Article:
History of Waterworks Conservation Area
The site was developed in cooperation with the Indiana County Conservation District, with major funding support from the PA Department of Environmental Protection, the PA Department of Conservation & Natural Resources and community partners. Students from a planning design class at Indiana University of PA (IUP), under the direction of Dr. Whit Watts, completed a site plan for the Waterworks Conservation Area in February 2008.
The Waterworks Conservation Area combines recreational opportunities with an environmental remediation project. These remediation efforts include an acid mine drainage (AMD) treatment facility and the construction of an artificial wetland.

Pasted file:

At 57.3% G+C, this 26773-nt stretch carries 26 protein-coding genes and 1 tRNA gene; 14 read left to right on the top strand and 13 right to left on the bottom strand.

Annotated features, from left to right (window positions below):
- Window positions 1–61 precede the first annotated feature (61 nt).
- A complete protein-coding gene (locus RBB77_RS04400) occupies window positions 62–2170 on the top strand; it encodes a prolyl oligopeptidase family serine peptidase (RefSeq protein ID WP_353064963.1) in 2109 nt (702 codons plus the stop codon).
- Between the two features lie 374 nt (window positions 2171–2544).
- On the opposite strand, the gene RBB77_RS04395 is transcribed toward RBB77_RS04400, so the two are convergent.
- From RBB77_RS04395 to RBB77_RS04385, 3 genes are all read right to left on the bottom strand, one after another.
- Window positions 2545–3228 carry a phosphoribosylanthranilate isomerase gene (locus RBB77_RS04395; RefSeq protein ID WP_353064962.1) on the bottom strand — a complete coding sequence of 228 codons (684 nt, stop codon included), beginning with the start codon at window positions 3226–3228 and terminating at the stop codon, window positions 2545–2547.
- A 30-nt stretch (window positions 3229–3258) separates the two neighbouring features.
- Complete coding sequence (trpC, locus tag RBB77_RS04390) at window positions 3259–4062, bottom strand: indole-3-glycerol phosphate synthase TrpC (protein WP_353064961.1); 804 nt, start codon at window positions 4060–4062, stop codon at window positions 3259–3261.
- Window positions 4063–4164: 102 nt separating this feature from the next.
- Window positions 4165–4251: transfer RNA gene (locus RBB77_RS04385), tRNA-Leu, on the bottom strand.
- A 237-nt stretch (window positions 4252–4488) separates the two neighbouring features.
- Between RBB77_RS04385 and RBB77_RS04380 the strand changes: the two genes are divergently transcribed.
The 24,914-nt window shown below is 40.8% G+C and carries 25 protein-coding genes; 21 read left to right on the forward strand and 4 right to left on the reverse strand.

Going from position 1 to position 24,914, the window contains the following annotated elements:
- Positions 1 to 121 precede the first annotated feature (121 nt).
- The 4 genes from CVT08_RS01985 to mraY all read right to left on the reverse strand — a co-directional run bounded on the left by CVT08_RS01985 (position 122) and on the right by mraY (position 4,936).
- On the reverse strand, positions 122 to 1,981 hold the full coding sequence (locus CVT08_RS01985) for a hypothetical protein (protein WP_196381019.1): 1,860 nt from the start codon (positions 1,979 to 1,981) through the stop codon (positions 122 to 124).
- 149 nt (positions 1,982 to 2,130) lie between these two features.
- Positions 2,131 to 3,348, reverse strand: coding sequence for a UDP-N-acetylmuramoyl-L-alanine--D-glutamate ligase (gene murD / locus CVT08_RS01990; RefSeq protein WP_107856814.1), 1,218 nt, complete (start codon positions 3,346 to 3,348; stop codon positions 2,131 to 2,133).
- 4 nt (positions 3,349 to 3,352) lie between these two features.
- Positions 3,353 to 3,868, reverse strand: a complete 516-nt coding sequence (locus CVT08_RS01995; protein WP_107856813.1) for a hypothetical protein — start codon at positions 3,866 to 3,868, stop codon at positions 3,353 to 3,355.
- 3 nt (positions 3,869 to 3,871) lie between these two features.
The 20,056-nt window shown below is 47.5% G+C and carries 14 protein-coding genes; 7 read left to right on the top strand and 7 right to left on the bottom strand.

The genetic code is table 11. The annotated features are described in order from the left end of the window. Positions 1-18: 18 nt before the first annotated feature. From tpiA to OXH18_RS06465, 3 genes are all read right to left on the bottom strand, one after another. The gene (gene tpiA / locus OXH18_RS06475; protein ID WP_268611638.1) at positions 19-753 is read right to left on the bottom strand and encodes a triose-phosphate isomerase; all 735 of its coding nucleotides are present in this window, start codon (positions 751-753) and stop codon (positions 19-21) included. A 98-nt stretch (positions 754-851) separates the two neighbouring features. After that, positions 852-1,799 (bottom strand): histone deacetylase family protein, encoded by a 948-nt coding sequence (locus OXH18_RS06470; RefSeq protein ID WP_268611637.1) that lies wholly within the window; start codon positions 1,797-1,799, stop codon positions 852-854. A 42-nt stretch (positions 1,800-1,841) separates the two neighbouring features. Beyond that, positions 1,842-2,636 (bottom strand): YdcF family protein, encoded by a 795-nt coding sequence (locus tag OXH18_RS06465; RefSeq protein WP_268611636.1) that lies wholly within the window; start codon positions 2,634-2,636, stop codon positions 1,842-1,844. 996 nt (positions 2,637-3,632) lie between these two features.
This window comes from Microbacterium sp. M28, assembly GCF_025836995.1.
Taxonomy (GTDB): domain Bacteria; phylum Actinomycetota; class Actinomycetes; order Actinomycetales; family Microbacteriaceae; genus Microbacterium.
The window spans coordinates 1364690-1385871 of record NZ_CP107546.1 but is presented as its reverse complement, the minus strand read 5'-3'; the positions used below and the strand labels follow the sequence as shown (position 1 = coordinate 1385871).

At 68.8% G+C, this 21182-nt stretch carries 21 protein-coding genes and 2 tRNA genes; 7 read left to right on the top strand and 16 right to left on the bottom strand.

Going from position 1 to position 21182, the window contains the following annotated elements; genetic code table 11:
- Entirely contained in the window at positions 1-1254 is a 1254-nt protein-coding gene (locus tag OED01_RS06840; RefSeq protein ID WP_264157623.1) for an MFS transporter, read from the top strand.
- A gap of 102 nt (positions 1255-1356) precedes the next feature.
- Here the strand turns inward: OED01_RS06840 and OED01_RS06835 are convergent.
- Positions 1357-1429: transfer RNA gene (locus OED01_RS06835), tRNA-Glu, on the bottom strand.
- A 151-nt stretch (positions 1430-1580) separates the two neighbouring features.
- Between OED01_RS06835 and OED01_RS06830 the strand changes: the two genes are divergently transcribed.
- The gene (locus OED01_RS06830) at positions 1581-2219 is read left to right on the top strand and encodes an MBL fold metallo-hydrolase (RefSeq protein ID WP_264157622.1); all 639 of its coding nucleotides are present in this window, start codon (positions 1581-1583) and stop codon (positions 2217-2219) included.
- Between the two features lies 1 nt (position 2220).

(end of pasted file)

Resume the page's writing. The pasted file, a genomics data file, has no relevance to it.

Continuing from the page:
The site is located on a portion of the former Rochester & Pittsburgh Coal Company Lucerne 3A deep mine. As a consequence of previous mining, there is an acidic mine discharge (stream) flowing into Two Lick Creek.
Shortly after World War II the mine was opened as a link between the Upper Freeport deep mine operations south of Two Lick Creek and the newer mines to the North. Physically the link was accomplished by a coal car trestle linking both sides of the creek. This was an active mine site for about 20 years. Today, the trestle abutments and piers are still prominent site features.
The AMD discharge has a flow rate of 100 gallons per minute and a pH of 2.7. To treat this flow, a 75-ton lime dosing silo has been installed over the mine discharge. Powered by water, premeasured amounts of hydrated lime are released into the stream, which will raise the pH of the water and help restore it to natural conditions.